After all the "aren't we great" and then the "dirty laundry" cycling books that have emerged over the last decade, this is possibly the greatest cycling book ever written. Quite simply it transcends the sport. It has often been said that cyclists enjoy pain and suffering more than enjoyment itself, however no pain and suffering can equal that experienced by the key players in Lewis' remarkable recount of the rise of Rwandan Cycling - from the epiphany of Jock Boyer, the rise of Adrien, Abraham and Rifiki, the vision of Tom Ritchey. It really is up there with the greatest tales of human achievement in the face of adversity, I am thinking of a parallel to the likes of the story of the Argentinian rugby team that inpspired Alive.
This really is a book that willmake you sit and think things over in your head, raises so many questions and makes you realise that if these people can move on, reconcile and reconstruct their country and lives after such horror, then what have we to worry about, really?
Thanks so much to Tim Lewis and all those involved in Project Rwanda and Team Rwanda.
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2 of 2 people found the following review helpful
5.0 out of 5 stars A must ride for anyone interested in cycling 17 Oct 2013
Format:Hardcover|Verified Purchase
I thought Tour de France riders like Bradley Wiggins had a tough life until I read this book. Then I discovered - to my amazement - that Rwanda has a strong cycling culture, but one that has been held back by the country's poverty. The author has written an accessible story that I found completely compelling, which tells the story of some amazing African cyclists, some complicated but well-meaning Americans, and gives a snapshot of the West's troubled attempts to help poor countries.

A must-read for anyone who likes cycling, drinks coffee (it plays a big role here) or is interested in Africa.
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Most Recent Customer Reviews
5.0 out of 5 stars An excellent book
This is a fantastic book. If you have even a remote interest in Africa, development or cycling (I tick all these boxes) then you will find this hard to put down. Read more
Published 13 days ago by Luke
5.0 out of 5 stars Five Stars
Great read and inspiring as I am about to tackle Mont Ventoux
Published 27 days ago by Mr Matthew Farman
5.0 out of 5 stars Excellent account of the Rwanda cycling team and the challenges ...
Excellent account of the Rwanda cycling team and the challenges experienced in trying to move these athletes forward. Read more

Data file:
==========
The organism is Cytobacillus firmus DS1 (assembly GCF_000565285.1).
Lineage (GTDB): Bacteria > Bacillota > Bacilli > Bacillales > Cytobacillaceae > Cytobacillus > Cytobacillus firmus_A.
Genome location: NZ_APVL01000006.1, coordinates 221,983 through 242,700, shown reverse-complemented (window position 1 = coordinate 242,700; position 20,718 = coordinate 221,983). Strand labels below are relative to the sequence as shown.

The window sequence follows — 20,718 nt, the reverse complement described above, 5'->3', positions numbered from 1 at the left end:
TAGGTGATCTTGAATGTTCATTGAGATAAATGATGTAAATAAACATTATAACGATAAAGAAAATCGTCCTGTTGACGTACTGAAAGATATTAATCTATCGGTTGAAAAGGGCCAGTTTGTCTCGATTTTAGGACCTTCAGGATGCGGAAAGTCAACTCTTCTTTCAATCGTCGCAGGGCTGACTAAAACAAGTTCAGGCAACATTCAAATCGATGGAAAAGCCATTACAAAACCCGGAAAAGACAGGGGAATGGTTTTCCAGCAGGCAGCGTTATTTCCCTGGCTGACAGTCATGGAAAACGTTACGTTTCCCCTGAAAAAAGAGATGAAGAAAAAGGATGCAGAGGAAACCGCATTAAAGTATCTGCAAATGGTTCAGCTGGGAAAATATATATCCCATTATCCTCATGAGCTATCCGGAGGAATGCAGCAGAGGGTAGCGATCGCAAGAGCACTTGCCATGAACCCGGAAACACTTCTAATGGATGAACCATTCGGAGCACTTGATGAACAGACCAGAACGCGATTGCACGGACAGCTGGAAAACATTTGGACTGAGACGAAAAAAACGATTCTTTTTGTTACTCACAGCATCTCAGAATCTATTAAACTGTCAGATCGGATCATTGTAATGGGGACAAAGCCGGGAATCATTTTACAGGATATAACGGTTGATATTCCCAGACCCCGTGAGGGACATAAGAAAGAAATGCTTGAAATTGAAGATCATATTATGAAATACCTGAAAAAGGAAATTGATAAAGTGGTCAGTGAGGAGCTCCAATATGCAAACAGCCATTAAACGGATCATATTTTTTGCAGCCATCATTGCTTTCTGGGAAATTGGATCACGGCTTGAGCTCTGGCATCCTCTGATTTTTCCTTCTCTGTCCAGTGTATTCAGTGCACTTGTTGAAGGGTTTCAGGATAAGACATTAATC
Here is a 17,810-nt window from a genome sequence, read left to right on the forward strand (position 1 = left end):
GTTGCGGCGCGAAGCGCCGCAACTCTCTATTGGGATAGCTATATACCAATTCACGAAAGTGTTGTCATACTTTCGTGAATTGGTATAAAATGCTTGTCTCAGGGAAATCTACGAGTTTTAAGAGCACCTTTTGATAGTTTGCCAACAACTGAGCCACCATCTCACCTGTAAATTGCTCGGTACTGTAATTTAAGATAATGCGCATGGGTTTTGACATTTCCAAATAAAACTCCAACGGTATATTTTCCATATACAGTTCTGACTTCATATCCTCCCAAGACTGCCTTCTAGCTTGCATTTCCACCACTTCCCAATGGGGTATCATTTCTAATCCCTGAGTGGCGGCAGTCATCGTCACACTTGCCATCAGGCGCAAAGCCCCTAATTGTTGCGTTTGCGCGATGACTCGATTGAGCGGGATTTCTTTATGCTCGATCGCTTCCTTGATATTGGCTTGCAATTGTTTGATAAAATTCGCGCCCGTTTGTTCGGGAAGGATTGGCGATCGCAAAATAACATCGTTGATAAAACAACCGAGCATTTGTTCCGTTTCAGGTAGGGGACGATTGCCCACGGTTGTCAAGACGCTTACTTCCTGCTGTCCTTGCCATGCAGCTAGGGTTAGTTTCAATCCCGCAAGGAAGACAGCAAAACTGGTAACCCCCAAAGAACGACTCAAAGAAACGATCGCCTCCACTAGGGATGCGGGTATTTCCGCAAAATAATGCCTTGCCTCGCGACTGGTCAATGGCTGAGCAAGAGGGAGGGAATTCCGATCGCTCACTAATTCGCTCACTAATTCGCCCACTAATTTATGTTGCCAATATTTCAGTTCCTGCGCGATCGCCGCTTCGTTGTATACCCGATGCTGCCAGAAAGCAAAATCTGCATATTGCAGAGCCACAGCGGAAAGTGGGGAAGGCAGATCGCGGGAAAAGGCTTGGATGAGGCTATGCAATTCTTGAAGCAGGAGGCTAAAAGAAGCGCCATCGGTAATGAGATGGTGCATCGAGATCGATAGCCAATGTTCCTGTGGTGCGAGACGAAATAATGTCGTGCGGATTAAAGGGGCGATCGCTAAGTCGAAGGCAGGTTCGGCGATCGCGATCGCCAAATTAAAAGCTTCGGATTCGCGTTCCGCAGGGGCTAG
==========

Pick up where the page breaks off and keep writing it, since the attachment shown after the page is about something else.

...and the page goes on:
Published 28 days ago by Brad
5.0 out of 5 stars True Olympic dream
Heard about this book about Rwanda cycling through a radio interview with its main character. It is hard to see how sport succeeds in the region of such genocide. Inspiring story
Published 4 months ago by Jambro
4.0 out of 5 stars Interesting read
Bought as a gift for a keen cyclist who found it an interesting and enlightening read. Yes I would recommend it
Published 6 months ago by TF
4.0 out of 5 stars Interesting Story
Really enjoyed finding out about Team Rwanda and all the interesting characters. It will be great to see what happens next.
Published 6 months ago by PaulD
5.0 out of 5 stars Great read
I really enjoyed this book - fascinating, absorbing and inspiring. So much more than just a book about cycling. Highly recommended!
Published 10 months ago by bertdk
5.0 out of 5 stars top read not just the cycling but the whole story of a country and...
Hardly able to put this down great read really uplifting story that shows what untapped potential Africa truly has to offer the world
Published 10 months ago by Kev Burnham
5.0 out of 5 stars A truly remarkable book
Land of Second Chances by Tim Lewis is the kind of rare book that shows what sports writing can do. It's the story of the surprising creation of a national cycling team in Rwanda,... Read more
Published 10 months ago by Oliver1974
5.0 out of 5 stars Excellent
An amazing story of endeavour against odds. Interesting, and contentious, personalities brought to life against a back drop of horrific genocide. Read more
Published 11 months ago by Rupert Lewis